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» BREAKING NEWS, Featured » FOOD FOR THE POOR WANTS TO BUILD 100 HOUSES FROM ITS 5K RUN, MAY 12!

FOOD FOR THE POOR WANTS TO BUILD 100 HOUSES FROM ITS 5K RUN, MAY 12!

 Food For the Poor (FFP) Jamaica Chairman Andrew Mahfood (third left) speaking at yesterday’s Jamaica Observer Monday Exchange. Flanking him are (from left) Alfred Francis, managing director, Running Events; FFP executives David Mair, executive director; Marsha Burrell, development and marketing manager; Rosannie Hewitt, manager, Housing Investigation Unit; and Catherine Goodall, project development manager. (Photo: Naphtali Junior) —

Food For the Poor (FFP) Jamaica will stage its annual 5K on May 12 this year and has set its sights on raising enough money to build 100 houses for needy Jamaicans, in addition to the 700 the charity constructs annually.

The event, now in its fourth year, will see participants gather at Emancipation Park in New Kingston for a 6:00 am start.

“Our staging will be at Emancipation Park where we’ll have our warm-up. We start on Oxford Road, proceed easterly to Old Hope Road, we go up Old Hope Road all the way up to Seaview Avenue, go across Seaview, turn left on Lady Musgrave Road, right on Trafalgar Road, left on Knutsford Boulevard and we end outside the park on Knutsford Boulevard,” race director and managing director of Running Events, Alfred “Franno” Francis explained.

“This year we’re trying to do something special where the run is concerned and our electronic timing by having electronic splits along the course… so you can see the difference in the time how you move between each stage,” Francis added.

Francis, as well as FFP Jamaica executives Andrew Mahfood, chairman; David Mair, executive director; Rosannie Hewitt, manager, Housing Investigation Unit; Marsha Burrell, development and marketing manager; and Catherine Goodall, project development manager, were guests at yesterday’s Jamaica Observer Monday Exchange.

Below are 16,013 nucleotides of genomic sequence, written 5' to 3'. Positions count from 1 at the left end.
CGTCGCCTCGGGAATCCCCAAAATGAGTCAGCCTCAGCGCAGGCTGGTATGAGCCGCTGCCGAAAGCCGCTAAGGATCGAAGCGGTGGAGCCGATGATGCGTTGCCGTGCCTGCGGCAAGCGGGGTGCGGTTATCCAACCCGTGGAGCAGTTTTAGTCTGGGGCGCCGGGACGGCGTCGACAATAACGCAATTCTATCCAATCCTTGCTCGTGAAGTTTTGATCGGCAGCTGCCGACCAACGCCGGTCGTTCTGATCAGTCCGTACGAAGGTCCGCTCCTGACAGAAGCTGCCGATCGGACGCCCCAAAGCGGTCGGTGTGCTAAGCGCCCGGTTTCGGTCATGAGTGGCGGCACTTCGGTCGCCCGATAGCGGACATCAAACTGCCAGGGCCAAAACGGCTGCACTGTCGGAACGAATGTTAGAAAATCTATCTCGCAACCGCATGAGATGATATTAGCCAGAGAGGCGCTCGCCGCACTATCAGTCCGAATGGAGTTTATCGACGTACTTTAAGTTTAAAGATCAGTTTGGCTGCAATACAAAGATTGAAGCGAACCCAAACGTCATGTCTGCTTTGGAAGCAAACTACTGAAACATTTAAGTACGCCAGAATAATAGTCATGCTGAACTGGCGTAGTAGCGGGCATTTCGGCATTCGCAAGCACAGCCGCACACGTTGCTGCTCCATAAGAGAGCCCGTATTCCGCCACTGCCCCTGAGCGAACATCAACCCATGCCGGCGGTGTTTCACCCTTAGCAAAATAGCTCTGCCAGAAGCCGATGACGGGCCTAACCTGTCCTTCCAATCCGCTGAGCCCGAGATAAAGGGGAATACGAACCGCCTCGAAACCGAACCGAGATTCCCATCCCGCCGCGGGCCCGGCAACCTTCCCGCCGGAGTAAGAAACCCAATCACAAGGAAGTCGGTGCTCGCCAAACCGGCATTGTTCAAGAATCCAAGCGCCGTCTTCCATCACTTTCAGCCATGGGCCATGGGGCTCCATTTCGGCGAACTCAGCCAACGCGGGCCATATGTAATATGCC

The cost of a house is US$7,200, half of which FFP Florida will donate.

Burrell said that in addition to building the houses, the charity intends to use funds generated from this year’s 5K to develop other projects.

 FoodForThePoor5K

“This year we have incorporated our agriculture programme. We don’t just want to build a home, we also want to see how persons are able to generate income,” she said.

The programme, she explained, includes fish and chicken rearing, as well as the farming of traditional crops.

People wishing to help, she said, also have the option of donating to the income-generating project that would help beneficiaries get started with their chosen business.

“We don’t just want to help only individuals, we want to do it on a community basis,” Burrell said.

Mair said one of the reasons for staging the 5K was to generate more public awareness about FFP’s activities.

“The majority of our donors are people from the United States and Canada. Food For the Poor is a Jamaican company; Jamaican people need to understand the good we’re doing in our society,” he said.

People wishing to participate in the 5K can register on the company’s website www.foodforthepoorja.org. Donations can also be made via the site and at FFP’s headquarters in Spanish Town.

In addition, every purchase of Rainforest Seafoods products with a ‘Make a Difference’ sticker on the package will result in $50 going to the pool of funds generated from the 5K.

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